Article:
Here’s the story behind a talented producer/DJ representing New York City in a way that bridges the old guard and the new. Eli Escobar has been working non-stop on his craft since the 1990s. And with two albums, multiple releases and a slew of residencies he has finally come to a happy place as reflected by his latest work.
Photo by Kenny Rodriguez
I feel like there’s been a lot of buzz about you, especially in the last few years. I know you’re a staple in the New York club scene, but I don’t know much about your history. I thought I saw in an interview somewhere that you were once in a hardcore band?
Well I’ve been living in New York all my life. And from a young age I explored every genre of music you can think of. I was in a band in high school, but we weren’t just hardcore. We had a lot of different influences and our music didn’t reflect just one sound. Sort of like my DJing I guess. That was around ’91, ’92, and around the same time I became really interested in DJing, got a pair of turntables and started practicing at home a lot. I was mostly into Hip-Hop more than Punk music or whatever. Back then in New York it wasn’t unusual for people in different scenes like that to coexist together.
I had a lot of records because I had been collecting records since like the early ’80s when I was super young. Any money I had I would take it and buy 12″s, so I already had a pretty decent little collection. I taught myself how to DJ, I kinda just figured it out pretty fast… you just pitch the record so that it matches the tempo of the other and then make it work!
When I got to college there was a pretty good party scene. Not like the way you think of a party college, like drinking beers and frat boys, but more like Hip-Hop, Reggae and House Music. I went to SUNY Purchase. So we had really good parties on the weekends. It would be crazy – we’d have like Afrika Bambaataa and KRS-One, all sorts of crazy people coming quite often for these parties and shows. And then I started to DJ at those parties. I was hanging out with older people that were DJs and they would let me open up and get down with them. So that was kind of like my Don’t Look Back moment.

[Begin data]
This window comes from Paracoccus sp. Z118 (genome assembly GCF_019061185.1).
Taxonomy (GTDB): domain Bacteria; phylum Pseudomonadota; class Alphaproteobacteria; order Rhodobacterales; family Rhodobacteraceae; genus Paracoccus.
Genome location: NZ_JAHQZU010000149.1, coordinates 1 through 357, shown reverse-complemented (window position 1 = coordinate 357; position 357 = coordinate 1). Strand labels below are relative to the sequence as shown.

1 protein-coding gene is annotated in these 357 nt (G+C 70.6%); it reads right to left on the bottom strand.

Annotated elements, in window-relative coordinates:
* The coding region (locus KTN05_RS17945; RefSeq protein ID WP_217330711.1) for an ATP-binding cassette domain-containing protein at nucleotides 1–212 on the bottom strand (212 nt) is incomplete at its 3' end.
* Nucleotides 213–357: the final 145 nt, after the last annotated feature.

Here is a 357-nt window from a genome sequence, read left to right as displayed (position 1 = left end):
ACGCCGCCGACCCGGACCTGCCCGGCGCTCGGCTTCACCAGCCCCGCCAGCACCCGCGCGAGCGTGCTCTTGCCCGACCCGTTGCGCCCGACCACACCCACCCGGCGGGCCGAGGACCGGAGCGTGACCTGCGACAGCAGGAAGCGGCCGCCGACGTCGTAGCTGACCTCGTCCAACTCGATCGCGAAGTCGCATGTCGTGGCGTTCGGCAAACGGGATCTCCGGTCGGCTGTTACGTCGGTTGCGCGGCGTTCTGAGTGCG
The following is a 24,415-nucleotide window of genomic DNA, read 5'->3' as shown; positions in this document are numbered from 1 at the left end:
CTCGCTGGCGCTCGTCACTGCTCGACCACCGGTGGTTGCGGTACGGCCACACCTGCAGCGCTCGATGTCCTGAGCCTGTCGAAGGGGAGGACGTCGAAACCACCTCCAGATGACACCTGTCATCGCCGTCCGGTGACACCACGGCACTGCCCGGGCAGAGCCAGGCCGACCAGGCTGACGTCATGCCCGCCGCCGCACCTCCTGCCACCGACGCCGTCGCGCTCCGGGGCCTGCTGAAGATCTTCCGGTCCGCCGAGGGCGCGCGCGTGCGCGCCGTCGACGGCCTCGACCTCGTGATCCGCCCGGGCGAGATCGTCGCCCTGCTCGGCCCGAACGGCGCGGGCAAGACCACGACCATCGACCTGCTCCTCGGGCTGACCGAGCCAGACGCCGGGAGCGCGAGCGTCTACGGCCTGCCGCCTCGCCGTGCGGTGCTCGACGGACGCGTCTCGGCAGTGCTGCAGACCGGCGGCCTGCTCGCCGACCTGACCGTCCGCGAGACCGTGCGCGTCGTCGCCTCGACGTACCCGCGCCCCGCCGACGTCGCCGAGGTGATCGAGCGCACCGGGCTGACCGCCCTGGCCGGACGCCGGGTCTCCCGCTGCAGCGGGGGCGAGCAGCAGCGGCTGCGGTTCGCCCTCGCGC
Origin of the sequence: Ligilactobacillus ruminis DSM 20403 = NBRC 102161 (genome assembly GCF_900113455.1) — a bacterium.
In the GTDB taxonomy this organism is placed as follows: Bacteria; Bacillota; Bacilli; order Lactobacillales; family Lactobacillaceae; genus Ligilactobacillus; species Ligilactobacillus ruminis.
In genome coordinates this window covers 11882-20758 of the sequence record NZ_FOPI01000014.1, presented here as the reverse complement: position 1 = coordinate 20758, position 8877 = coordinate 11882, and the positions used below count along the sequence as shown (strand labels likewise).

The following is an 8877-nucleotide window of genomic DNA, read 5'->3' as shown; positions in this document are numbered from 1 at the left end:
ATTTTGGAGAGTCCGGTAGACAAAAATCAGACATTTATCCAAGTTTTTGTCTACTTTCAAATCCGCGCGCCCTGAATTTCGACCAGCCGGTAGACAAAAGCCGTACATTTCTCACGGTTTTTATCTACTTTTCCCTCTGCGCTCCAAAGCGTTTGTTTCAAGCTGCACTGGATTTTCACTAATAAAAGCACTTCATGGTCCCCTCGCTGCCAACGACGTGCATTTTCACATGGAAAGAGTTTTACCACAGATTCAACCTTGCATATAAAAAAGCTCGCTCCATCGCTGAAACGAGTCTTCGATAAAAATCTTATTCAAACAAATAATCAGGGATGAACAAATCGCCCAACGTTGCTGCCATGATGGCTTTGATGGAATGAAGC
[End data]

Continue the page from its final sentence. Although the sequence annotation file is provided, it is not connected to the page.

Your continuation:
You had mentioned also that because you weren’t really interested in the 9 to 5 grind you wanted to support yourself entirely with music, so you did some gigs that had more mainstream music?
Yeah I paid my dues so to speak. I started DJing professionally the minute I graduated college. So that was in 1997, and at that time there was still a separate clubbing culture. We used to call certain music “club music.” There’s a whole generation of people (and this is very true of Chicago too) who learned about songs from clubs and not from the radio. So at that time I was still DJing for people that were anywhere from their early 20s to their 40s, which means some of these were people that had been going out in the late ’70s and ’80s.
The climate was different back then. When I started DJing (what is now I guess what you would call “open format”), the music was still great. But yeah, you gotta eat. I cut my teeth as a DJ playing whatever gigs I could get, and playing for the crowd that was there.
That’s a really admirable thing, having to keep up with all that music, both underground and above.
Yeah and it’s the kind of thing where once you stop it’s kind of hard to go back. Like if for some reason my career went into a standstill and I had to go back to grinding it out five nights a week in Top 40 clubs, I wouldn’t know where to start. It does take a certain amount of work to stay on top of everything. And also to know how to play it right. It’s hard work! It’s actually a lot harder than playing music you love. Playing music you love is easy!
You know how when you go out all the time everything can be a big blur and there are so many nights that you probably don’t remember? Well I remember the first time I went to The Loft Vividly. People looked at David Mancuso as a kind of minister.